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  • How Do Speakers Work?

    116,066 views 4 years ago
    How Do Speakers Work?

    Hello. I’m Dr. Bruce Denardo here in the Physics Department of the Naval Postgraduate School in Monterey, California.

    The purpose of a loudspeaker is to convert electrical energy into acoustic energy. How does a conventional or dynamic loudspeaker work? In this video, we will present demonstrations and explanations of the effect.

    It would almost certainly help if you first view two other videos: One on the fundamental magnetic force on a moving charged particle, and the other on the jumping wire and reverse demonstration.


    LOUDSPEAKER

    Here is a cut-away of an actual loudspeaker. A circular coil of wire called the voice coil is attached to a cone. The voice coil sits in the gap of a circular magnet. The magnetic field in the gap is radial, pointing directly outward or inward. The brown flexible spider keeps the voice coil centered in the gap so that it does not rub on the magnet. The black flexible surround attaches the open end of the cone to the frame of the loudspeaker.

    Here is a diagram of a loudspeaker. A current through the voice coil in the magnetic field causes a force on the coil and thus the cone. The action here is essentially the same as the jumping wire demonstration!

    Here is a damaged voice coil and cone that was removed when a 15-inch diameter 1000-watt loudspeaker was being “reconed.” The voice coil is wrapped around a lightweight cylinder for rigidity and for attachment to the cone.

    The current normally oscillates in a loudspeaker. For outgoing current on the right and thus ingoing current on the left, there is an upward force on the cone, by the right-hand rule. When the current is reversed, the force is downward. The cone thus oscillates, generating compressions and expansions of air which travel outward. This is sound! The loudspeaker transduces electrical energy into acoustic energy.

    We use a function generator and amplifier to drive a loudspeaker. The frequency is 200 Hz (which is 200 cycles per second). Note that the loudspeaker here is a raw loudspeaker; it is not enclosed in a cabinet. This substantially reduces the loudness because the sound waves produced on either side of a raw loudspeaker bend (or diffract) around the loudspeaker and tend to cancel each other. We prefer to use a raw loudspeaker due to its simplicity and also because it is convenient for the next demonstration.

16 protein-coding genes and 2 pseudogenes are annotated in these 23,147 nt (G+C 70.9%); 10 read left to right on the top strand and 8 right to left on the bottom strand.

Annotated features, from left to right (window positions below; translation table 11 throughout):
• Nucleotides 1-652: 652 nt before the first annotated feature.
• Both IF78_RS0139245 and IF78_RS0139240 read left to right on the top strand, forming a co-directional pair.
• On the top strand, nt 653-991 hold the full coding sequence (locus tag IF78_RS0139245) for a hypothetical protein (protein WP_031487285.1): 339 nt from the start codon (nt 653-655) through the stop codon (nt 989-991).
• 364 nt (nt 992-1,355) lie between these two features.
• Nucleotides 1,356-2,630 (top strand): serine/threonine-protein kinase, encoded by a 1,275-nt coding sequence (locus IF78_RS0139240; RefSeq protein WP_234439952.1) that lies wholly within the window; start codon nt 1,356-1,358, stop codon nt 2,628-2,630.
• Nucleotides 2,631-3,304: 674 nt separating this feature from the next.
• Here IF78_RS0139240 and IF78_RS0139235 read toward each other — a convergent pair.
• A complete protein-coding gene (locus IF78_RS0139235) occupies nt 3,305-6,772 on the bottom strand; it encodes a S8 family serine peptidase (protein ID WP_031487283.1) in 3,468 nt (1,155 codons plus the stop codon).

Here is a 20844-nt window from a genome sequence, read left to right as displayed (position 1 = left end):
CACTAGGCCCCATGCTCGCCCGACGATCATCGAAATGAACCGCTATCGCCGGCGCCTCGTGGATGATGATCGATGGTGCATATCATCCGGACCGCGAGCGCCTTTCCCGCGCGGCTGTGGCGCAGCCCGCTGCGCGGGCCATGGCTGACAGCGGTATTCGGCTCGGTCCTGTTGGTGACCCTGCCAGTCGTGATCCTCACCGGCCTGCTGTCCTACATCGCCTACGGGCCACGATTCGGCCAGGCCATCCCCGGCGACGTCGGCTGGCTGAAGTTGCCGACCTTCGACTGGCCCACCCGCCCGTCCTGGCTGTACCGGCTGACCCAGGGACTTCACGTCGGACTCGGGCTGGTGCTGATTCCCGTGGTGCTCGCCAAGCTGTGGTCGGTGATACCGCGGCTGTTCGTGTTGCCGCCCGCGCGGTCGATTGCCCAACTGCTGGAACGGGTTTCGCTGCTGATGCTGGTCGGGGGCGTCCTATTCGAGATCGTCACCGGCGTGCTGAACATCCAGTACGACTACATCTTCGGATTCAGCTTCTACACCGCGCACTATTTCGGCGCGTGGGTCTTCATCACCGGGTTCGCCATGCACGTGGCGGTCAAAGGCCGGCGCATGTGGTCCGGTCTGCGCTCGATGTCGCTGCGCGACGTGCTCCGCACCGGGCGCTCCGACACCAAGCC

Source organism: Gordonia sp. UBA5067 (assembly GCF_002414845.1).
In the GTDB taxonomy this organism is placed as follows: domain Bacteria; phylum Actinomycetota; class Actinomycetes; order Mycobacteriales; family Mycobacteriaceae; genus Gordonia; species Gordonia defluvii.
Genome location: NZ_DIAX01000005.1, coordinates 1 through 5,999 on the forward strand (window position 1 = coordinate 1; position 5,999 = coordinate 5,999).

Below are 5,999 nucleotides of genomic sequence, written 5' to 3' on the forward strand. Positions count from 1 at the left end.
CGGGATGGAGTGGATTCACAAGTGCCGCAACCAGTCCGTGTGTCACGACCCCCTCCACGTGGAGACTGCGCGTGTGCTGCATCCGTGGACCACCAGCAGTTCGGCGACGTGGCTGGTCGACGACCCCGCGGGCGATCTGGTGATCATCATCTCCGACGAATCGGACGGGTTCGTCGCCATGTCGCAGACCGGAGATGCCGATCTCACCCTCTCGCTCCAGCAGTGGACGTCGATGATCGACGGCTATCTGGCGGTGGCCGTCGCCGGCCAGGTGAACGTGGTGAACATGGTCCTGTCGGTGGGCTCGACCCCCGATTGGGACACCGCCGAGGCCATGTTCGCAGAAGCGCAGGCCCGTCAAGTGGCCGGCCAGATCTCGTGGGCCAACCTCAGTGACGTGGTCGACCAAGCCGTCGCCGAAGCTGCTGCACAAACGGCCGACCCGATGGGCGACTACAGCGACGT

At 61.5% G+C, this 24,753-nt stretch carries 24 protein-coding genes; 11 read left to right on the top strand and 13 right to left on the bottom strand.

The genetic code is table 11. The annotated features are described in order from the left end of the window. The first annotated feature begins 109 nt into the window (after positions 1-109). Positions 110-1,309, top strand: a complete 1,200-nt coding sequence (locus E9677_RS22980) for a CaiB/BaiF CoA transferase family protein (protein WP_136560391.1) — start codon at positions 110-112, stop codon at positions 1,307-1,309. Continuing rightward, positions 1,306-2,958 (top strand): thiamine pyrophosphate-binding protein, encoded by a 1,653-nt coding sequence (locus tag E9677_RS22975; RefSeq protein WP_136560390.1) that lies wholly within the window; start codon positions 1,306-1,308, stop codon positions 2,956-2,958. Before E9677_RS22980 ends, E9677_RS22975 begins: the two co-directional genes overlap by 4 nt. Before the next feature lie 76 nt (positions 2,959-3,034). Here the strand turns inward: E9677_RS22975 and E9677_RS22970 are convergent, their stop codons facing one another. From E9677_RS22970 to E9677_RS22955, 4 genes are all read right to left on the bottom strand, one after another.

LOUDSPEAKER AS A MICROPHONE

    Is a conventional loudspeaker reversible? That is, can the loudspeaker be used as a microphone which detects sound? In the video of the jumping wire demonstration, we moved a wire in the magnetic field and observed a voltage on an oscilloscope. The jumping wire is reversible.

    Essentially the same effect should occur for a loudspeaker!

    Incoming sound causes motion of the cone and thus the voice coil. The motion of the voice coil in the magnetic field should produce a voltage across the coil, but the effect may be too small to observe.

    Let’s do an experiment. The loudspeaker is now directly connected to an oscilloscope. [Speak, clap, whistle] As you can see, sound produces a varying voltage on the oscilloscope. Touching the cone also produces a voltage. Young children love this demonstration because they can “see” their screams on an oscilloscope. For more mature audiences, we connect the amplifier to another loudspeaker, which is used to produce sound that is detected by the original loudspeaker, as you can see.

    It is interesting that a loudspeaker acting as a microphone can actually be useful. This was done during World War II for the first detonation of a nuclear weapon. A normal microphone could have been overloaded or damaged by the blast wave.


    A conventional loudspeaker has a circular coil of wire in the gap of a circular magnet. The coil is attached to a cone. When an oscillatory electric current is passed through the coil, there is an oscillatory magnetic force on the coil, which moves the coil and cone, thus causing sound to be emitted. The loudspeaker can act in reverse, as a microphone, although it is not very sensitive and is subject to noise.

    A conventional loudspeaker is not the only kind of loudspeaker! An unusual and interesting type is an electrostatic loudspeaker. This works in a fundamentally different way than a conventional loudspeaker, and has its own advantages and disadvantages. We will demonstrate and explain an electrostatic loudspeaker in another video.

    Physics lecture demonstrations are always fascinating, and the quest for them never ends. This is the Physics Department of the Naval Postgraduate School, and I’m Dr. Bruce Denardo. Thank you.

    How does a speaker work?
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